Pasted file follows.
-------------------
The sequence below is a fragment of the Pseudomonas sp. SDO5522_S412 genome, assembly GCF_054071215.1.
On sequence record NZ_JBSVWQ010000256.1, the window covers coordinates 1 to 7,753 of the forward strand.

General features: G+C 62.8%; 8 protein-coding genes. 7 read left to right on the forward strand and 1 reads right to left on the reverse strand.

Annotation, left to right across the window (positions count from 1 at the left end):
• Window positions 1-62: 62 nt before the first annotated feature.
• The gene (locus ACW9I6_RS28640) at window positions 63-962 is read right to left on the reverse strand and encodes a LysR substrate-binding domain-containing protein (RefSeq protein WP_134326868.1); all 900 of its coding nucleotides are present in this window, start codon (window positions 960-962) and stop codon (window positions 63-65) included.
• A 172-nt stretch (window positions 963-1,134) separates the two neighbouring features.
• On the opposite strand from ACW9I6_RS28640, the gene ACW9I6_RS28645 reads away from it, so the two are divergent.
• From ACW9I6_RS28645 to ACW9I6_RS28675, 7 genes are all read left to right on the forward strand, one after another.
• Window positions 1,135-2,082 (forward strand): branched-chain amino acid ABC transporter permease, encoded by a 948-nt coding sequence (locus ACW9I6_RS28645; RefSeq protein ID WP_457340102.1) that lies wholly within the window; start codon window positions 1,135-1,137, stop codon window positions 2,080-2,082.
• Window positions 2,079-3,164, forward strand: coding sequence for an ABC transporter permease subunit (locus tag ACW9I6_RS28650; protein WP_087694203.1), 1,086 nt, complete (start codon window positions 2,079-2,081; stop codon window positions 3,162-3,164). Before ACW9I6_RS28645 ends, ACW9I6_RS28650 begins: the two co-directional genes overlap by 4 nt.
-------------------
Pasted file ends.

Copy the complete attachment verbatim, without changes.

The sequence below is a fragment of the Pseudomonas sp. SDO5522_S412 genome, assembly GCF_054071215.1.
On sequence record NZ_JBSVWQ010000256.1, the window covers coordinates 1 to 7,753 of the forward strand.

General features: G+C 62.8%; 8 protein-coding genes. 7 read left to right on the forward strand and 1 reads right to left on the reverse strand.

Annotation, left to right across the window (positions count from 1 at the left end):
• Window positions 1-62: 62 nt before the first annotated feature.
• The gene (locus ACW9I6_RS28640) at window positions 63-962 is read right to left on the reverse strand and encodes a LysR substrate-binding domain-containing protein (RefSeq protein WP_134326868.1); all 900 of its coding nucleotides are present in this window, start codon (window positions 960-962) and stop codon (window positions 63-65) included.
• A 172-nt stretch (window positions 963-1,134) separates the two neighbouring features.
• On the opposite strand from ACW9I6_RS28640, the gene ACW9I6_RS28645 reads away from it, so the two are divergent.
• From ACW9I6_RS28645 to ACW9I6_RS28675, 7 genes are all read left to right on the forward strand, one after another.
• Window positions 1,135-2,082 (forward strand): branched-chain amino acid ABC transporter permease, encoded by a 948-nt coding sequence (locus ACW9I6_RS28645; RefSeq protein ID WP_457340102.1) that lies wholly within the window; start codon window positions 1,135-1,137, stop codon window positions 2,080-2,082.
• Window positions 2,079-3,164, forward strand: coding sequence for an ABC transporter permease subunit (locus tag ACW9I6_RS28650; protein WP_087694203.1), 1,086 nt, complete (start codon window positions 2,079-2,081; stop codon window positions 3,162-3,164). Before ACW9I6_RS28645 ends, ACW9I6_RS28650 begins: the two co-directional genes overlap by 4 nt.